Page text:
Scientific reports 2016 Nov 176() 37225 doi 10.1038/srep37225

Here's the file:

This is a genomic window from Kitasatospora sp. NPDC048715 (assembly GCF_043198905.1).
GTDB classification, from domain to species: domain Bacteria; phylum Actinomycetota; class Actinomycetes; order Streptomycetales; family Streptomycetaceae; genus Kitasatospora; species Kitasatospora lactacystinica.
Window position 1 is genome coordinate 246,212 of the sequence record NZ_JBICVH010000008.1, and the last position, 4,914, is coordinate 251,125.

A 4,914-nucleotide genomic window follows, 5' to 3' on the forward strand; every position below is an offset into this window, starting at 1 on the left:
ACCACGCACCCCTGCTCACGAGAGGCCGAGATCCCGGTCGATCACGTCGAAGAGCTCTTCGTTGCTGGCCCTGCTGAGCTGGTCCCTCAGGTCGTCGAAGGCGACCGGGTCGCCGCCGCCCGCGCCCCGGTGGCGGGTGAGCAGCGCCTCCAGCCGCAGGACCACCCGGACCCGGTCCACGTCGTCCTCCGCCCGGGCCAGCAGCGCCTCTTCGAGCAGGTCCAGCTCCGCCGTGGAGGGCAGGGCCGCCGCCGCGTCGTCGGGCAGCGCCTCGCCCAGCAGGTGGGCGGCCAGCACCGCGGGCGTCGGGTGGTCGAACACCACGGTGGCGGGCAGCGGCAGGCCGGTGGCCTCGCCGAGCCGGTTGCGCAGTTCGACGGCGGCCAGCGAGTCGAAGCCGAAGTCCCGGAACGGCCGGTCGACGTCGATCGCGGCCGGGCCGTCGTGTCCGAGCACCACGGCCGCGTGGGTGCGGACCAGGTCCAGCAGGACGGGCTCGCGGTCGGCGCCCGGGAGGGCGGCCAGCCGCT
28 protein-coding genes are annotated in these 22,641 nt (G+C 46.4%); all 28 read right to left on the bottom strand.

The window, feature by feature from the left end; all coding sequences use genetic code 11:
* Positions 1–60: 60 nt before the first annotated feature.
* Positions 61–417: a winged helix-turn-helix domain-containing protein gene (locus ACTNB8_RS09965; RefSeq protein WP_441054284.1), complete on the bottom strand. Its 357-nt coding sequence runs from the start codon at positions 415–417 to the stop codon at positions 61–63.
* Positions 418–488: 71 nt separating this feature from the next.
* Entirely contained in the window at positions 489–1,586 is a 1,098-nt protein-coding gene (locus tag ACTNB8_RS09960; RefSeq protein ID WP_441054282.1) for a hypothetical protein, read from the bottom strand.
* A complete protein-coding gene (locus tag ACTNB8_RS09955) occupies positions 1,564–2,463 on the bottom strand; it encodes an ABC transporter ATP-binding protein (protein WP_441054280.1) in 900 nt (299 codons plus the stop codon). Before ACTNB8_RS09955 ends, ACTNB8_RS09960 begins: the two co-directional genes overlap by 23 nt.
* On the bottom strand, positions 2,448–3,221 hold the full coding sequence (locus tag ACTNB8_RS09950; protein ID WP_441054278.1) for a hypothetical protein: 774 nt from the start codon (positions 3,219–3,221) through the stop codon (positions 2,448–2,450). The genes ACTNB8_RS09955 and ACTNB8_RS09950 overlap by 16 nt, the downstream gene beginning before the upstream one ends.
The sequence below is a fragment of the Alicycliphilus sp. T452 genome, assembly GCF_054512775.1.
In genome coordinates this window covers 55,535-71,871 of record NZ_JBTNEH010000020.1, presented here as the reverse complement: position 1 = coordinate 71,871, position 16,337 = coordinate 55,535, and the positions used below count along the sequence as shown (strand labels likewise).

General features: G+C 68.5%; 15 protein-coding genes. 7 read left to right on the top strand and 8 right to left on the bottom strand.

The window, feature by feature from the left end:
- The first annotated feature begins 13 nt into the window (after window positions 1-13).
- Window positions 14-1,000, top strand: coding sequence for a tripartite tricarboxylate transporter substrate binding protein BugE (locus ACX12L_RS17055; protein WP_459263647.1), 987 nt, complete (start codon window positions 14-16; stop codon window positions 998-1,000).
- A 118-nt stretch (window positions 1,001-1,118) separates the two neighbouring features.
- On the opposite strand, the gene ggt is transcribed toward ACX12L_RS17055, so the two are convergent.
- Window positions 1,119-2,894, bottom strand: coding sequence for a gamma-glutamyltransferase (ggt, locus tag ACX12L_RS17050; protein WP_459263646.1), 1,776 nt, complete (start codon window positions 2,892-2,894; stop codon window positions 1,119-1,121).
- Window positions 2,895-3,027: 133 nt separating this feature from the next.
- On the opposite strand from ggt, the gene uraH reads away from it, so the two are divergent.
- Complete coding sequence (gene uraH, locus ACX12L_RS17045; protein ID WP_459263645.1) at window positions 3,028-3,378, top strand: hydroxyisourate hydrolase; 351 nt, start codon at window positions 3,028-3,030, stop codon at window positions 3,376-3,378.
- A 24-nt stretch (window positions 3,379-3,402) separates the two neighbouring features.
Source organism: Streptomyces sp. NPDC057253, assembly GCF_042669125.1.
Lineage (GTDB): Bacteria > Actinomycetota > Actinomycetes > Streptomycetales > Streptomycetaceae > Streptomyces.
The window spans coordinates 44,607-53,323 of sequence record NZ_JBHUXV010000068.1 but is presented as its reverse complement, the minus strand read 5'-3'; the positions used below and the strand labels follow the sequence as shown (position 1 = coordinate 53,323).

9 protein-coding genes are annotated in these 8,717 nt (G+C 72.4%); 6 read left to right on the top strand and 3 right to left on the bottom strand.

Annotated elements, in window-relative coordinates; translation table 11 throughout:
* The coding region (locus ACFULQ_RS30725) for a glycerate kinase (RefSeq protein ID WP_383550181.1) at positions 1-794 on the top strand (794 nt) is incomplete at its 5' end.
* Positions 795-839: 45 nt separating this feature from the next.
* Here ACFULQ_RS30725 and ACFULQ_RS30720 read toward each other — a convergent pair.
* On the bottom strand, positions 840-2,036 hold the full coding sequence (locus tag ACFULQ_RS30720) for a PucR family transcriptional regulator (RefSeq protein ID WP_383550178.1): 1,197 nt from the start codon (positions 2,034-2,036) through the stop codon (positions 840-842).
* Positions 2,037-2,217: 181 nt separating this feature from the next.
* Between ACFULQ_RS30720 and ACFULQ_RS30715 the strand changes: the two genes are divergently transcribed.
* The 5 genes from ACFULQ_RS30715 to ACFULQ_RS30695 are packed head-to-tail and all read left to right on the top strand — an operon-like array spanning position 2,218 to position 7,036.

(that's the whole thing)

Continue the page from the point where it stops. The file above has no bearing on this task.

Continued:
Binding of anti-HIV antibodies (Abs) to envelope (Env) glycoproteins on infected cells can mark them for elimination via antibody-dependent cell-mediated cytotoxicity (ADCC). BST2, a type I interferon (IFN)-stimulated restriction factor that anchors nascent Env-containing virions at the surface of infected cells has been shown to enhance ADCC functions. In a comprehensive analysis of ADCC potency by neutralizing anti-HIV Abs (NAbs), we show in this study that NAbs are capable of mediating ADCC against HIV-infected T cells with 3BNC117, PGT126 and PG9 being most efficient. We demonstrate that HIV-induced BST2 antagonism effectively attenuates Ab binding and ADCC responses mediated by all classes of NAbs that were tested. Interestingly, IFNα treatment can reverse this effect in a BST2-dependent manner. Importantly, while reactivated latent T cell lines display some susceptibility to ADCC mediated by broadly NAbs, inactivating BST2 viral countermeasures and/or exogenous IFNα augment their elimination. Overall, our findings support the notion that NAbs can induce ADCC. They highlight that while BST2 antagonism by HIV promotes ADCC evasion, strategies aimed at restoring BST2 restriction could improve anti-HIV responses and potentially provide a means to eliminate reactivated cells in latent reservoirs.